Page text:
The primary ciliated band is the most prominent because it runs along the larval margin and beats consistently and vigorously. Inside the lappets (but not the anterior and posterior lobes) runs a secondary, inner ciliated band, separated from the primary band by a gap of ~5 μm. The inner ciliated band was described by Salensky [28] from histological sections of wild-caught pilidia from the Mediterranean, and described and illustrated with SEM by Nielsen [29] in wild-caught pilidia from Vietnam and Sweden. We have noted its presence in lab-reared pilidia of many species in the NE Pacific, and it is probably safe to say that it is present in all conventional (hat-like) pilidia. The inner band does not beat most of the time, and in fixed larvae these cilia are usually flattened against the inner surface of the lappet (Figure 5A; see also Figure 4B). We found that the inner band was activated immediately following food capture, and that the effective stroke of cilia in the inner band is away from the buccal funnel, toward the outer ciliated band (Figure 5B; Additional file 6: Video 6). Meanwhile, as the inner band began to beat, the beating of the primary ciliated band usually diminished or ceased entirely; this switch took place within milliseconds (Figure 5C) and persisted for as much as a second before the beat of the primary band was restored. Even after the primary ciliary band resumed beating, the inner cilia remained elevated. Because of the juxtaposition of the two lappets, the elevated cilia of the inner bands mesh across the gap such that together they appear to erect a fence across the gap between the lappets (Figure 5D; Additional file 7: Video 7). This barricade was maintained for several seconds.
Figure 5

The inner ciliated band beats outward after prey capture. (A) SEM of fractured pilidium at the two-pairs-of-discs stage, exposing inner surface of one lappet (la) and buccal funnel (bf). Just inside the primary ciliated band (pcb), the inner ciliated band (icb) lies flat in most fixed larvae. This band is distinguished from the buccal ridge (br) by the offset at the margin between the lappet and the buccal funnel (dashed lines run along the bases of cilia in each band). cd = cephalic disc; st = stomach. (B) Two frames from Additional file 6: Video 6, before and after capture (times relative to lappet movement); larva in frontal view. Here the upper lappet moves as a cell is captured far out of focus. Both lappets activate the inner ciliated band and pause the primary band, as indicated by the recovery strokes. (C) Kymograph made by straightening the dotted line from the second frame of panel B. Traces show speed and beat orientation of ciliary tips. Dashed lines indicate times of frames of panel B. In the upper portion, the inner band (left side) shows no directed beat – traces meander like strands of wet hair – while the primary ciliary band beats strongly; the traces switch within ~15 ms near the middle of the sequence, such that the inner band beats out while the primary band stalls. Arrowheads indicate traces of two non-beating cilia, one within the inner band and one within the primary band, at the top of the kymograph. (D) Frames from a capture sequence (Additional file 7: Video 7) featuring a sustained barricade made by the inner ciliated bands. Times are relative to motion of the lappets. This pilidium transiently drops the barricade (frame 5), perhaps in response to another prey item passing within reach.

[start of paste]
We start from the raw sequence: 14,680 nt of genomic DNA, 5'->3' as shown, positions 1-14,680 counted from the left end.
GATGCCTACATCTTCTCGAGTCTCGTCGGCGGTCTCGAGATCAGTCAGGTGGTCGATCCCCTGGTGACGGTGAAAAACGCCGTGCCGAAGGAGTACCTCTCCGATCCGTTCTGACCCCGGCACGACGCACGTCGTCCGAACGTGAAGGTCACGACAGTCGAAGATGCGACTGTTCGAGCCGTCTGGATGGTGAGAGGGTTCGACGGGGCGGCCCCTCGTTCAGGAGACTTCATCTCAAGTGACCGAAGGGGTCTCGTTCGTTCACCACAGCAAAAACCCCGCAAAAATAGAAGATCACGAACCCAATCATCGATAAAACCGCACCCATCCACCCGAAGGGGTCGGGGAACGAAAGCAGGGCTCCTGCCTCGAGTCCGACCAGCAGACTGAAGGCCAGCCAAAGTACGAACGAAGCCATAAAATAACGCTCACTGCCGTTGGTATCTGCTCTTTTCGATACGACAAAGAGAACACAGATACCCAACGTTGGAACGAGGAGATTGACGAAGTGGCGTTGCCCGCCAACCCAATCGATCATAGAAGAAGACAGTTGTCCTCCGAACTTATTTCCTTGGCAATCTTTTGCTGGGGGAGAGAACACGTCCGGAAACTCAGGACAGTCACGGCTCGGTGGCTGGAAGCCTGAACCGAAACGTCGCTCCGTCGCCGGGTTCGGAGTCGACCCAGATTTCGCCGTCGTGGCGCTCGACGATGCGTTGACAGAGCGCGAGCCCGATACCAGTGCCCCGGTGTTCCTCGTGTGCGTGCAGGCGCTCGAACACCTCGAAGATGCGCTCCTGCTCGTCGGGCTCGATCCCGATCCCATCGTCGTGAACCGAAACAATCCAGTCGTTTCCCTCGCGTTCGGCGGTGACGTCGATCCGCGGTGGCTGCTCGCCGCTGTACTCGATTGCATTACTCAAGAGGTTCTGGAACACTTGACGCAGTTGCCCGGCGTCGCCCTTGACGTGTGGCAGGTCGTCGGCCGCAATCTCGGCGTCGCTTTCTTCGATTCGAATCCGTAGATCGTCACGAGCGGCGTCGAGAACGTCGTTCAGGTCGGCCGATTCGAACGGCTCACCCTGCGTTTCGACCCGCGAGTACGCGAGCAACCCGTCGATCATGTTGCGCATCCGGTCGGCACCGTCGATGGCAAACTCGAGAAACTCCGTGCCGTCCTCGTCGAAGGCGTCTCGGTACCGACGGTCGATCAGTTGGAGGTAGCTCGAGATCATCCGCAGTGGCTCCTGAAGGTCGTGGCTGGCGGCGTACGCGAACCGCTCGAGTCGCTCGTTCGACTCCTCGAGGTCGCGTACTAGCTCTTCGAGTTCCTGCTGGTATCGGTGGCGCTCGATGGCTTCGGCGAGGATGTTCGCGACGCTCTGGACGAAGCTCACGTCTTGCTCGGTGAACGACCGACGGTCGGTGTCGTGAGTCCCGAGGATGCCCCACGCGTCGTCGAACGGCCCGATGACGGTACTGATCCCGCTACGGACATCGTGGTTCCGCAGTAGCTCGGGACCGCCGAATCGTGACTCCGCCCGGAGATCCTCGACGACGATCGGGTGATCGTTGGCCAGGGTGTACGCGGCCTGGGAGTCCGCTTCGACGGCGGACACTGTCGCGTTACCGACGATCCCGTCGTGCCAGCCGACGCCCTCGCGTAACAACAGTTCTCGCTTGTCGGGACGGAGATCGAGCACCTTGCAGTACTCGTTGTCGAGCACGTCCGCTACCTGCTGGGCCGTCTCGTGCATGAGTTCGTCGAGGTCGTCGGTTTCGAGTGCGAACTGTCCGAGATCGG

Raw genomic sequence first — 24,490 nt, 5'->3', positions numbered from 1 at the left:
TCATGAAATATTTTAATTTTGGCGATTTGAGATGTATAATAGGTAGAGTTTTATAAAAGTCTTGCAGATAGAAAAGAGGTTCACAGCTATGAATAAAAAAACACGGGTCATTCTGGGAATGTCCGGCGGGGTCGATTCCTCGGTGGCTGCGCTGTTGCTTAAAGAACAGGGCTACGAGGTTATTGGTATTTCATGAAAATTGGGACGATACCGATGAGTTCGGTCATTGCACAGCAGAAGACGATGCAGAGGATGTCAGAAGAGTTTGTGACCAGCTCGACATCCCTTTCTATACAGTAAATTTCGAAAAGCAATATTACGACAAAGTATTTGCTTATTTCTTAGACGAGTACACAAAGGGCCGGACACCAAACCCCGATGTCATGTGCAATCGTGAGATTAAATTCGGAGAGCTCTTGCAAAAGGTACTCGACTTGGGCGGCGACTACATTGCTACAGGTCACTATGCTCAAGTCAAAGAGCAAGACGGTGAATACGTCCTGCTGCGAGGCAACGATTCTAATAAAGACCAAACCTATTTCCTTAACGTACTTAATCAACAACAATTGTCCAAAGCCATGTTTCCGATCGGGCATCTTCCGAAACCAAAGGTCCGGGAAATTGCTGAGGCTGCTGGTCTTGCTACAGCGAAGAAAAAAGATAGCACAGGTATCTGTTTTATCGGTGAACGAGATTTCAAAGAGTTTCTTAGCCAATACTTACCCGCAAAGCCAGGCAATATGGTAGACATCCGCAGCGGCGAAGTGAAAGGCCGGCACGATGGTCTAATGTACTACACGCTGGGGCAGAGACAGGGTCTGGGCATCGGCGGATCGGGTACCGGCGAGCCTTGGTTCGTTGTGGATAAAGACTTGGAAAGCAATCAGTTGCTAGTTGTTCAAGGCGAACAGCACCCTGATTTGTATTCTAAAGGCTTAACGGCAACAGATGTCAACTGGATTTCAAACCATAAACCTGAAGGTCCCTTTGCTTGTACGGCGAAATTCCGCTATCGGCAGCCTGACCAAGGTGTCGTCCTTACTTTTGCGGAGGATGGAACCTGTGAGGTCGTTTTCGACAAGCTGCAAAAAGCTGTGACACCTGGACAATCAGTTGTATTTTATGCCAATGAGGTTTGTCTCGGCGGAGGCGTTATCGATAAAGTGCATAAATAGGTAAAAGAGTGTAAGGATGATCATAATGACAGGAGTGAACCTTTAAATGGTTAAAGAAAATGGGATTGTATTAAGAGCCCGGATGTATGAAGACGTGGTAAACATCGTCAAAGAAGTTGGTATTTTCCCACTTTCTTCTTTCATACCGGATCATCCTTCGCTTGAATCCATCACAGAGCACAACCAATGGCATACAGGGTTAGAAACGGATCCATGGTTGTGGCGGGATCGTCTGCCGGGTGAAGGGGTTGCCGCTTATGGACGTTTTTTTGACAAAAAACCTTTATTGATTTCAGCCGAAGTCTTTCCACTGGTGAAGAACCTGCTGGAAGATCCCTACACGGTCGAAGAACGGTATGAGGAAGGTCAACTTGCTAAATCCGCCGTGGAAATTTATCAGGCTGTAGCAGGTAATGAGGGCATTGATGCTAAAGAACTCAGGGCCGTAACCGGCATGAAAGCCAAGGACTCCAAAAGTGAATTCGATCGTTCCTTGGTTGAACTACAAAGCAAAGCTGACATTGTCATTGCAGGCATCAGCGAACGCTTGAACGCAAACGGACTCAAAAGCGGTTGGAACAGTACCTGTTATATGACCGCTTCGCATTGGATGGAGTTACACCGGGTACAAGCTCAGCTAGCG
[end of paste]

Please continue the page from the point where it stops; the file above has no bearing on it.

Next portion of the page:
Additional file 6: Video 6: This high-speed video sequence illustrates the outward beat of the inner ciliated band of a pilidium of M. alaskensis upon particle capture (corresponds to Figure 5B,C). Recorded at 500 fps / playback at 30 fps = ~16x slow-motion. (MOV 8 MB)

We noted, however, that the barricade does not span the entire lappet perimeter: the inner band usually did not beat in the specific zone where the captured cell entered (Additional file 8: Video 8; also Figure 5D, frame 2, lower lappet), and in this zone the primary ciliated band continued to beat. Because recordings are constrained to a single focal plane and lappet movements typically far exceeded the depth of field, we could not discern over what fraction of the perimeter the ciliary beat changed. However, since we saw the inner band remain at rest only when the particle entered in or near focus, and since we observed the inner band erected rapidly when particles entered far from the focal plane, we suspect that the switch in beat happens over most of the lappet excepting a small zone around the entry site. From this we interpret that upon detecting a capture event, the lappets lower an entrance ramp in the capture zone; elsewhere, the outward beat of the inner band expels water while barricading the exits.

Ciliated ridges within the esophageal funnel

Previous descriptions [26, 29] suggest that the inner ciliated band continues up from the posterior margin of each lappet to the top of the esophageal funnel as ciliated or buccal ridges (“die Schlundfalten” in German literature), noted by early investigators [27, 28, 30]. The ciliated ridges within the esophageal funnel are clearly visible in live pilidia. However, two facts show that these buccal ridges represent distinct, tertiary ciliated bands: first, SEM examination of cracked-open larvae showed a distinct gap between the lappets’ inner band and the buccal ridges, a concomitant shift in the ridgeline, and a different phase of beat at time of fixation (Figure 5A, Figure 6A-C); second, live observation showed that the buccal ridges beat steadily at times when the inner ciliated band lies still. Video analysis and SEM examination concur that the buccal ridges beat toward a ciliated gutter that exits the esophageal funnel underneath the stomach – that is, between the trunk rudiments; toward the juvenile posterior (Figure 6D,F; Additional file 9: Video 9).